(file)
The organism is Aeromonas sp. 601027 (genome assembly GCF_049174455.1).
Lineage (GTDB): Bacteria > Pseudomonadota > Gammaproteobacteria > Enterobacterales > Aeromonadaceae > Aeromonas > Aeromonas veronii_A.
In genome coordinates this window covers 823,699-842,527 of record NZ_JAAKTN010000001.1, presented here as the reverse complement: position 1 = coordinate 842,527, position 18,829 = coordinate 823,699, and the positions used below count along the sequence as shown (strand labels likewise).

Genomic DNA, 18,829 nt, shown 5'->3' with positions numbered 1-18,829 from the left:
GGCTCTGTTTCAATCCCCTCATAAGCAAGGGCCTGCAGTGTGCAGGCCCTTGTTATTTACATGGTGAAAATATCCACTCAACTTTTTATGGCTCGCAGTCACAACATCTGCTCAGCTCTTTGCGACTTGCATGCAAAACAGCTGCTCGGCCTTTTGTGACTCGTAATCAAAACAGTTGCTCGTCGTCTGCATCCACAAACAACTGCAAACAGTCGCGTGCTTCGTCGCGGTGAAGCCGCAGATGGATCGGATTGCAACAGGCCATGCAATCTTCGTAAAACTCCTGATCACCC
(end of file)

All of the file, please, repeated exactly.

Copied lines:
The organism is Aeromonas sp. 601027 (genome assembly GCF_049174455.1).
Lineage (GTDB): Bacteria > Pseudomonadota > Gammaproteobacteria > Enterobacterales > Aeromonadaceae > Aeromonas > Aeromonas veronii_A.
In genome coordinates this window covers 823,699-842,527 of record NZ_JAAKTN010000001.1, presented here as the reverse complement: position 1 = coordinate 842,527, position 18,829 = coordinate 823,699, and the positions used below count along the sequence as shown (strand labels likewise).

Genomic DNA, 18,829 nt, shown 5'->3' with positions numbered 1-18,829 from the left:
GGCTCTGTTTCAATCCCCTCATAAGCAAGGGCCTGCAGTGTGCAGGCCCTTGTTATTTACATGGTGAAAATATCCACTCAACTTTTTATGGCTCGCAGTCACAACATCTGCTCAGCTCTTTGCGACTTGCATGCAAAACAGCTGCTCGGCCTTTTGTGACTCGTAATCAAAACAGTTGCTCGTCGTCTGCATCCACAAACAACTGCAAACAGTCGCGTGCTTCGTCGCGGTGAAGCCGCAGATGGATCGGATTGCAACAGGCCATGCAATCTTCGTAAAACTCCTGATCACCC